The divisions of mammalian ISCs are likely to be similar to those in Drosophila, albeit producing a transit-amplifying progenitor rather than an undividing Eb. Human ISCs have also been shown to undergo monoclonal conversion or niche succession, the expansion of a single ISC to overtake the entire crypt, and fission, the division of one crypt into two - meaning that these cells possess the ability to divide symmetrically to produce two ISC daughters [13,14]. In the mouse, the loss of adenomatous polyposis coli [15], a negative regulator of the Wnt pathway, or PTEN (phosphatase and tensin homolog), a member of the PI3K-Akt (phosphatidylinositol 3-kinase-Akt) signaling pathway that negatively regulates the Wnt pathway in ISCs [16], increases crypt fission. These studies suggest that there are mechanisms whereby mammalian ISCs can undergo expansion by symmetric division and a subsequent duplication of the crypt itself. Although to date there have been no reports that Drosophila ISCs divide symmetrically, it is possible that ISC clone expansion could occur in Drosophila ISCs also or in their Eb progeny.

Major recent advances

In both Drosophila and mammals, ISCs produce a clone of cells containing one or more ISCs, progenitors, and differentiated cells. In both cases, ISCs lie at the origin of what can be thought of as a proliferative unit, which is a region (in the tissue) where the production of differentiated intestinal cells occurs. The even distribution of Drosophila clones or mammalian crypts throughout the gut epithelium suggests that some mechanism determines the uniformity of such proliferative units in this tissue. In addition, it is not clear what governs the localization of mammalian ISCs to the base of crypts [6,7] or the basal localization of Drosophila ISCs in their pseudostratified epithelium [3].

The answer to these questions seems to lie in the concept of a stem cell niche - a locale (within a tissue) where stem cells reside - because it contains the correct concentrations of cell signaling ligands that are taken up by stem cells to activate proliferation and/or inactivate differentiation processes [17]. Without their niches, stem cells would be lost, as has been aptly demonstrated in GSCs [11,18]. In GSCs, the niche is large enough to support only two or three GSCs and this explains both the position and the upper limit of the GSC pool in the germline. Similarly, an understanding of the number and position of ISC proliferative units will emerge from the study of the localization and distribution of niches in the midgut.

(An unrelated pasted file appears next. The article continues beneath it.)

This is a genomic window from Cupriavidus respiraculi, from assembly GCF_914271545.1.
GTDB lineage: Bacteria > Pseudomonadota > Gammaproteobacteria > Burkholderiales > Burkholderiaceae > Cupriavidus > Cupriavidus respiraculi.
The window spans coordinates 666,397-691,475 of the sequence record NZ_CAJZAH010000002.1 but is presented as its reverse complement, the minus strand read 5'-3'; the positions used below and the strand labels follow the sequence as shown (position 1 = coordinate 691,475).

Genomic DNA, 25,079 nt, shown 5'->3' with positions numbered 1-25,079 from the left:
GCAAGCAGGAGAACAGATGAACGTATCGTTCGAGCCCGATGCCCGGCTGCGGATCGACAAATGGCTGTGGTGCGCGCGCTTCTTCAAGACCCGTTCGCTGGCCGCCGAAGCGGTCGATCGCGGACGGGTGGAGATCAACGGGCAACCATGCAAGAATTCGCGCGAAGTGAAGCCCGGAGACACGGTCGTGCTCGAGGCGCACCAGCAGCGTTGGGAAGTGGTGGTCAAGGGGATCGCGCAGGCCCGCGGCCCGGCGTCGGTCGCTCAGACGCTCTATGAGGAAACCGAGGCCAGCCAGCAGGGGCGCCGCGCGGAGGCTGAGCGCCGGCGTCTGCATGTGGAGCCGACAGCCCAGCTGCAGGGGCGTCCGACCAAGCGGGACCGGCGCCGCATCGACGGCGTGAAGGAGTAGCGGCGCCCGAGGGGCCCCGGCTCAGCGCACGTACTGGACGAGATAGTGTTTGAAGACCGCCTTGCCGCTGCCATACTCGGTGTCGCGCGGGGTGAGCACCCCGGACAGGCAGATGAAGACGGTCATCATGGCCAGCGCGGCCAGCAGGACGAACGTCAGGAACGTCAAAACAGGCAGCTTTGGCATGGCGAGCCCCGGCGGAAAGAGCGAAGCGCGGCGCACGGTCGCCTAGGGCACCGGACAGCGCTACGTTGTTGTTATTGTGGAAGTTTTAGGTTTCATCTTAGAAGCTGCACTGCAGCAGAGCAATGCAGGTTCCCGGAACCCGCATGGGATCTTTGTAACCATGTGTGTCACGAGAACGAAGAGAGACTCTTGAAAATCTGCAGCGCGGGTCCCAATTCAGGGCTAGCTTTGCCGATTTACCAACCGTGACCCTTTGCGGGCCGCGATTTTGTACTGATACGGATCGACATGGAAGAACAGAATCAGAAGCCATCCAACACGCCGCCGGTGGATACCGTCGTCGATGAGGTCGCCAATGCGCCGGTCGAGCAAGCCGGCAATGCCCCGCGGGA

A recent report addressed the establishment of ISC clones in the developing midgut. During Drosophila development, adult midgut progenitors (AMPs) originate from the embryonic endoderm, disperse, and divide to expand the midgut during the larval stage [19]. Surrounding visceral muscle cells secrete ligands to activate epidermal growth factor signaling in AMPs, causing them to divide to fill the developing tissue. This close relationship between the gut epithelium and its surrounding muscle niche continues into adulthood, during which the surrounding muscle serves as the source of Wg (wingless) and Upd (unpaired) ligands in order to activate Wnt and JAK/STAT (janus kinase/signal transducer and activator of transcription) signaling in ISCs, respectively [9,20]. The dependence of ISCs on signals emanating from the surrounding muscle cells explains in part why ISCs are located basally in the epithelium.

The relationship of the AMPs to bona fide ISCs is unclear as only a subset of these AMPs becomes ISCs in the adult. A provocative report has shed light on this question by showing that during early development, the first AMP division is asymmetric in order to generate an AMP daughter and a peripheral cell (PC) daughter [21]. This division is crucial because subsequently the PC daughter becomes the niche, whose short-range secretion of bone morphogenetic protein (BMP) ligand is necessary to prevent the AMPs from differentiating. AMPs that lose contact with the PC differentiate, presumably because of loss of BMP signaling, and thus ISCs are formed in an ISC/PC ratio of 1:1. The notion of surrounding cells signaling to stem cells is a common theme. During adulthood, the progeny of ISCs again signal to ISCs, this time through the JAK/STAT pathway during homeostasis [20,22,23], to activate these cells during regeneration [24]. These data reveal the complexity of the ISC niche, where both the surrounding muscle cells and the progeny of ISCs themselves cooperate to maintain or regulate the ISCs at that position.